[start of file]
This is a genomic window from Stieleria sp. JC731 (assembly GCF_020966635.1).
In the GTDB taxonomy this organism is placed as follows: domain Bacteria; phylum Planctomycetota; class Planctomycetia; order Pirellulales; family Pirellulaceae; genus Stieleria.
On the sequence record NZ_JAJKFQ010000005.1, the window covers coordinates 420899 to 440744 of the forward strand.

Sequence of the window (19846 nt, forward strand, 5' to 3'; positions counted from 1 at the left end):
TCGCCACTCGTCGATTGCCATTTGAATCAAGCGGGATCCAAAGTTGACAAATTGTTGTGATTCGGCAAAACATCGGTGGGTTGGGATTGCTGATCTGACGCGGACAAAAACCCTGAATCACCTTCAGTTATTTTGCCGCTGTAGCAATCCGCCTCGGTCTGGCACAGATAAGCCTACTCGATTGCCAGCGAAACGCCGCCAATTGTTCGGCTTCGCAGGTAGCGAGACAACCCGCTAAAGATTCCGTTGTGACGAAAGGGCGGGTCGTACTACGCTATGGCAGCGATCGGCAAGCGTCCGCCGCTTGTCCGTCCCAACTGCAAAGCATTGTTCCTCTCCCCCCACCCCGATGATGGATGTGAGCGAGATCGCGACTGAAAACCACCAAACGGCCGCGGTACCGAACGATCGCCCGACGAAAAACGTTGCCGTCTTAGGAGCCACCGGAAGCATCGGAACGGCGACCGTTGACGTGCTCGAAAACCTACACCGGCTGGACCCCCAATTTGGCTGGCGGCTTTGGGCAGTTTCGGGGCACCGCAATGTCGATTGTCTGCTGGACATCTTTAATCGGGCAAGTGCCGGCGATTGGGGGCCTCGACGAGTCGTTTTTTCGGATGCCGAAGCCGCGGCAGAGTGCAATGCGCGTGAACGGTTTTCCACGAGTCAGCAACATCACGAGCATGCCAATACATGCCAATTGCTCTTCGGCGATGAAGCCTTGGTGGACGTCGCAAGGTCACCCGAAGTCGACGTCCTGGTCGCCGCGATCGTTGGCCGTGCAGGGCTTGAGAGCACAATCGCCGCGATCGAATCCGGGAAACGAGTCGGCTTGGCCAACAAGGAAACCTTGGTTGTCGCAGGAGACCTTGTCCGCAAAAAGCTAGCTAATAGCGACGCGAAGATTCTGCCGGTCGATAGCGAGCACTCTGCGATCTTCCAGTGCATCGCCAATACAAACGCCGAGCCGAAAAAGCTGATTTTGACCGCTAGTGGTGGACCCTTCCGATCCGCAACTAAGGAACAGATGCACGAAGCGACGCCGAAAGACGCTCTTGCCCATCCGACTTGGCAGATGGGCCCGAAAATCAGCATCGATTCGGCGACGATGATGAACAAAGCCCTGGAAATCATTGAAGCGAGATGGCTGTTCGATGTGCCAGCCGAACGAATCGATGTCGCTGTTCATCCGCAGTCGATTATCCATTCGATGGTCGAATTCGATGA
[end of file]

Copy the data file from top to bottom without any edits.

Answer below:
This is a genomic window from Stieleria sp. JC731 (assembly GCF_020966635.1).
In the GTDB taxonomy this organism is placed as follows: domain Bacteria; phylum Planctomycetota; class Planctomycetia; order Pirellulales; family Pirellulaceae; genus Stieleria.
On the sequence record NZ_JAJKFQ010000005.1, the window covers coordinates 420899 to 440744 of the forward strand.

Sequence of the window (19846 nt, forward strand, 5' to 3'; positions counted from 1 at the left end):
TCGCCACTCGTCGATTGCCATTTGAATCAAGCGGGATCCAAAGTTGACAAATTGTTGTGATTCGGCAAAACATCGGTGGGTTGGGATTGCTGATCTGACGCGGACAAAAACCCTGAATCACCTTCAGTTATTTTGCCGCTGTAGCAATCCGCCTCGGTCTGGCACAGATAAGCCTACTCGATTGCCAGCGAAACGCCGCCAATTGTTCGGCTTCGCAGGTAGCGAGACAACCCGCTAAAGATTCCGTTGTGACGAAAGGGCGGGTCGTACTACGCTATGGCAGCGATCGGCAAGCGTCCGCCGCTTGTCCGTCCCAACTGCAAAGCATTGTTCCTCTCCCCCCACCCCGATGATGGATGTGAGCGAGATCGCGACTGAAAACCACCAAACGGCCGCGGTACCGAACGATCGCCCGACGAAAAACGTTGCCGTCTTAGGAGCCACCGGAAGCATCGGAACGGCGACCGTTGACGTGCTCGAAAACCTACACCGGCTGGACCCCCAATTTGGCTGGCGGCTTTGGGCAGTTTCGGGGCACCGCAATGTCGATTGTCTGCTGGACATCTTTAATCGGGCAAGTGCCGGCGATTGGGGGCCTCGACGAGTCGTTTTTTCGGATGCCGAAGCCGCGGCAGAGTGCAATGCGCGTGAACGGTTTTCCACGAGTCAGCAACATCACGAGCATGCCAATACATGCCAATTGCTCTTCGGCGATGAAGCCTTGGTGGACGTCGCAAGGTCACCCGAAGTCGACGTCCTGGTCGCCGCGATCGTTGGCCGTGCAGGGCTTGAGAGCACAATCGCCGCGATCGAATCCGGGAAACGAGTCGGCTTGGCCAACAAGGAAACCTTGGTTGTCGCAGGAGACCTTGTCCGCAAAAAGCTAGCTAATAGCGACGCGAAGATTCTGCCGGTCGATAGCGAGCACTCTGCGATCTTCCAGTGCATCGCCAATACAAACGCCGAGCCGAAAAAGCTGATTTTGACCGCTAGTGGTGGACCCTTCCGATCCGCAACTAAGGAACAGATGCACGAAGCGACGCCGAAAGACGCTCTTGCCCATCCGACTTGGCAGATGGGCCCGAAAATCAGCATCGATTCGGCGACGATGATGAACAAAGCCCTGGAAATCATTGAAGCGAGATGGCTGTTCGATGTGCCAGCCGAACGAATCGATGTCGCTGTTCATCCGCAGTCGATTATCCATTCGATGGTCGAATTCGATGA